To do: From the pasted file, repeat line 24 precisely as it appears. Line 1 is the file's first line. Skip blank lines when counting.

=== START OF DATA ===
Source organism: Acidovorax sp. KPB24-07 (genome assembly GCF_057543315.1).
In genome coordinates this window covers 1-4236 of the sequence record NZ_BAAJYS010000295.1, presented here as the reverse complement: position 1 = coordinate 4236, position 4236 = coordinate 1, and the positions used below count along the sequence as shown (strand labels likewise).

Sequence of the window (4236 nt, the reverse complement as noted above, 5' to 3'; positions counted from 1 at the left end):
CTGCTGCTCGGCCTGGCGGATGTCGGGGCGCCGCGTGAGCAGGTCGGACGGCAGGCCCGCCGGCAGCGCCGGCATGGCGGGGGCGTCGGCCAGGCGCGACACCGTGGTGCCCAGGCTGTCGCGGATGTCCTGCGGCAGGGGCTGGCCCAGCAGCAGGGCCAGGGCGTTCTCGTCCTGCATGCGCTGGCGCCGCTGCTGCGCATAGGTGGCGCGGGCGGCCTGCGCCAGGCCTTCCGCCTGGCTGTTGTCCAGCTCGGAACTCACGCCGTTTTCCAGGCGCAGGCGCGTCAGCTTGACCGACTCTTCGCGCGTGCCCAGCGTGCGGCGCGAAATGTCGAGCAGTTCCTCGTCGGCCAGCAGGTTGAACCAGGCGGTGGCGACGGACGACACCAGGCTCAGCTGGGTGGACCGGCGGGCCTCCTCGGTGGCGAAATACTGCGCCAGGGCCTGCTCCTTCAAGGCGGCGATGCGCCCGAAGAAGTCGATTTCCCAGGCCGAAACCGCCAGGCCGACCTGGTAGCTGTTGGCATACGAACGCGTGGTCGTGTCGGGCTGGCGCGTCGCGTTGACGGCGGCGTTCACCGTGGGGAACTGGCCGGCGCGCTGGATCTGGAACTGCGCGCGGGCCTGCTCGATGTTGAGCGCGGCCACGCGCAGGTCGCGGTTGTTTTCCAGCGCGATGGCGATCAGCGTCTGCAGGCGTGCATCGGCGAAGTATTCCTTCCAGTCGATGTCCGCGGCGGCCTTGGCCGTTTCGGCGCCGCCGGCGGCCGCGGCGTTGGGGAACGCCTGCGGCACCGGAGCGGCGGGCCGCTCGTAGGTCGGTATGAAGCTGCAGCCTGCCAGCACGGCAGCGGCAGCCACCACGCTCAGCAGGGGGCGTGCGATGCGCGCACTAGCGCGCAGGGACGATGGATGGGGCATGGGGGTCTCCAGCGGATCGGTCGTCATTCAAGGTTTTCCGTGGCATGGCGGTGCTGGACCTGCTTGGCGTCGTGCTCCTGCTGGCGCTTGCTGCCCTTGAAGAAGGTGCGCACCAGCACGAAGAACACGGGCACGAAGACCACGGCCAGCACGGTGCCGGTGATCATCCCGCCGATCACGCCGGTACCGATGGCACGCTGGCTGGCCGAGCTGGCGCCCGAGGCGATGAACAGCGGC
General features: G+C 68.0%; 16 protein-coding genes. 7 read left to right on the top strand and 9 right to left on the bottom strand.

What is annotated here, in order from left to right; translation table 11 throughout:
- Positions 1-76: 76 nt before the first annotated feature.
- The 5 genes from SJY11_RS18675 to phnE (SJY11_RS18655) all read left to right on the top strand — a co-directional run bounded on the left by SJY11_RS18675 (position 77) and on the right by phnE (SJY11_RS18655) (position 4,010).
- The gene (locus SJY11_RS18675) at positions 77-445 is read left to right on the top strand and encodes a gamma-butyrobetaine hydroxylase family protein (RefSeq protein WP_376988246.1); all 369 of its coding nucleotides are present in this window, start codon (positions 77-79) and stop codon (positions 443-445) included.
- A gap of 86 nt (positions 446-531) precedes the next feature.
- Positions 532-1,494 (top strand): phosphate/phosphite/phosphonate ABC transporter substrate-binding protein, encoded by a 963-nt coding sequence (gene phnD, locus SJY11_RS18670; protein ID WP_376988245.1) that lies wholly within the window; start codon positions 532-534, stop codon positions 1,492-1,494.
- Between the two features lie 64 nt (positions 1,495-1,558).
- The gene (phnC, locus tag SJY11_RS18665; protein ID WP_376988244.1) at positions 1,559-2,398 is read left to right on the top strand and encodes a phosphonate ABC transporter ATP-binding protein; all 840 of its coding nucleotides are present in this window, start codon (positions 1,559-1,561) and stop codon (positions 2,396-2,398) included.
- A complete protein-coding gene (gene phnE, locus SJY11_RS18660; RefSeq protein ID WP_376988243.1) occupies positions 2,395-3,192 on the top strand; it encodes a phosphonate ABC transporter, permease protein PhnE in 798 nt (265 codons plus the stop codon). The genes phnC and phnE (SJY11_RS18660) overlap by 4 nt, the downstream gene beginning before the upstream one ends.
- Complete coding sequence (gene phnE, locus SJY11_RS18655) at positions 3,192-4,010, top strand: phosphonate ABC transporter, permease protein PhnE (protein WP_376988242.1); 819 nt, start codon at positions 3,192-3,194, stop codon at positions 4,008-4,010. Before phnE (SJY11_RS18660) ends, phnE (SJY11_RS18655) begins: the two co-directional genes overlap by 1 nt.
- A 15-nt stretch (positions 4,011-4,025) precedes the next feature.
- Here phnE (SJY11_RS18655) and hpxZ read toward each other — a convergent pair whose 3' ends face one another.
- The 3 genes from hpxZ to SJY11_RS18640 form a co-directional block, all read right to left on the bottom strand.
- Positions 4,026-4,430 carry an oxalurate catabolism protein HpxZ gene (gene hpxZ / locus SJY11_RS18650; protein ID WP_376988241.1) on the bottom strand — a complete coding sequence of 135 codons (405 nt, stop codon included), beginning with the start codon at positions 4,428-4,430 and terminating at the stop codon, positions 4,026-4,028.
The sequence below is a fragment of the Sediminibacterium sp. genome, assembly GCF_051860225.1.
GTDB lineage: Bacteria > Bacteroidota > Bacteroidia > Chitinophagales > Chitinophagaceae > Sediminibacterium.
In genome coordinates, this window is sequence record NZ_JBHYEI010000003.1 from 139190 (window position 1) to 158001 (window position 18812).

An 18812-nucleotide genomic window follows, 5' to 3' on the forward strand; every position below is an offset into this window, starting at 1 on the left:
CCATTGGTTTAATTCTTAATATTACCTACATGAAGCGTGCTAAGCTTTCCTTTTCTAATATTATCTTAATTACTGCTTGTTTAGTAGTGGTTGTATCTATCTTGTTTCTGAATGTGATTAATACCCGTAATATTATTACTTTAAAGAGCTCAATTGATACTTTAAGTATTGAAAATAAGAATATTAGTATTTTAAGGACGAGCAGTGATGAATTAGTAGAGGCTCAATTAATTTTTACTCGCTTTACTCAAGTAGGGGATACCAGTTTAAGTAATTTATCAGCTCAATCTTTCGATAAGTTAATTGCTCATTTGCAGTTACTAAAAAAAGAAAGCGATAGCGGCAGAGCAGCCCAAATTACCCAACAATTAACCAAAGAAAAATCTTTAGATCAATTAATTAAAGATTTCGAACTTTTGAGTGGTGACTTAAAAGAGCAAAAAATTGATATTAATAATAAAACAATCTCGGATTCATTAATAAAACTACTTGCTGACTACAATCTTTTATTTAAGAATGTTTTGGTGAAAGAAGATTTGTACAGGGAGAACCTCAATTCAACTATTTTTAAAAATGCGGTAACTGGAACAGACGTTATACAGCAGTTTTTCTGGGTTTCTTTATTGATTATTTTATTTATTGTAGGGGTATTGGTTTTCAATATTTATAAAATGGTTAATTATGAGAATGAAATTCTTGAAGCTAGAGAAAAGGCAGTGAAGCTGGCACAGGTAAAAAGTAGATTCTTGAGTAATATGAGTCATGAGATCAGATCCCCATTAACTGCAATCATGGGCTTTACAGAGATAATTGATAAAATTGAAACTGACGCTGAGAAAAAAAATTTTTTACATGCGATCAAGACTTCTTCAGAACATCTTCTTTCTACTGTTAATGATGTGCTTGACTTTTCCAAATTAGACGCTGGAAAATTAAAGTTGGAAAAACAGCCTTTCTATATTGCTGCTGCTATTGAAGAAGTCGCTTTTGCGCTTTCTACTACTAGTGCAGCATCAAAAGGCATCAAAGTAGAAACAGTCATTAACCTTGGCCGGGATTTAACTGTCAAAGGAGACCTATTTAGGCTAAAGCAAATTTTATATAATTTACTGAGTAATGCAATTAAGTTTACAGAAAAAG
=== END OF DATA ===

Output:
CCATTGGTTTAATTCTTAATATTACCTACATGAAGCGTGCTAAGCTTTCCTTTTCTAATATTATCTTAATTACTGCTTGTTTAGTAGTGGTTGTATCTATCTTGTTTCTGAATGTGATTAATACCCGTAATATTATTACTTTAAAGAGCTCAATTGATACTTTAAGTATTGAAAATAAGAATATTAGTATTTTAAGGACGAGCAGTGATGAATTAGTAGAGGCTCAATTAATTTTTACTCGCTTTACTCAAGTAGGGGATACCAGTTTAAGTAATTTATCAGCTCAATCTTTCGATAAGTTAATTGCTCATTTGCAGTTACTAAAAAAAGAAAGCGATAGCGGCAGAGCAGCCCAAATTACCCAACAATTAACCAAAGAAAAATCTTTAGATCAATTAATTAAAGATTTCGAACTTTTGAGTGGTGACTTAAAAGAGCAAAAAATTGATATTAATAATAAAACAATCTCGGATTCATTAATAAAACTACTTGCTGACTACAATCTTTTATTTAAGAATGTTTTGGTGAAAGAAGATTTGTACAGGGAGAACCTCAATTCAACTATTTTTAAAAATGCGGTAACTGGAACAGACGTTATACAGCAGTTTTTCTGGGTTTCTTTATTGATTATTTTATTTATTGTAGGGGTATTGGTTTTCAATATTTATAAAATGGTTAATTATGAGAATGAAATTCTTGAAGCTAGAGAAAAGGCAGTGAAGCTGGCACAGGTAAAAAGTAGATTCTTGAGTAATATGAGTCATGAGATCAGATCCCCATTAACTGCAATCATGGGCTTTACAGAGATAATTGATAAAATTGAAACTGACGCTGAGAAAAAAAATTTTTTACATGCGATCAAGACTTCTTCAGAACATCTTCTTTCTACTGTTAATGATGTGCTTGACTTTTCCAAATTAGACGCTGGAAAATTAAAGTTGGAAAAACAGCCTTTCTATATTGCTGCTGCTATTGAAGAAGTCGCTTTTGCGCTTTCTACTACTAGTGCAGCATCAAAAGGCATCAAAGTAGAAACAGTCATTAACCTTGGCCGGGATTTAACTGTCAAAGGAGACCTATTTAGGCTAAAGCAAATTTTATATAATTTACTGAGTAATGCAATTAAGTTTACAGAAAAAG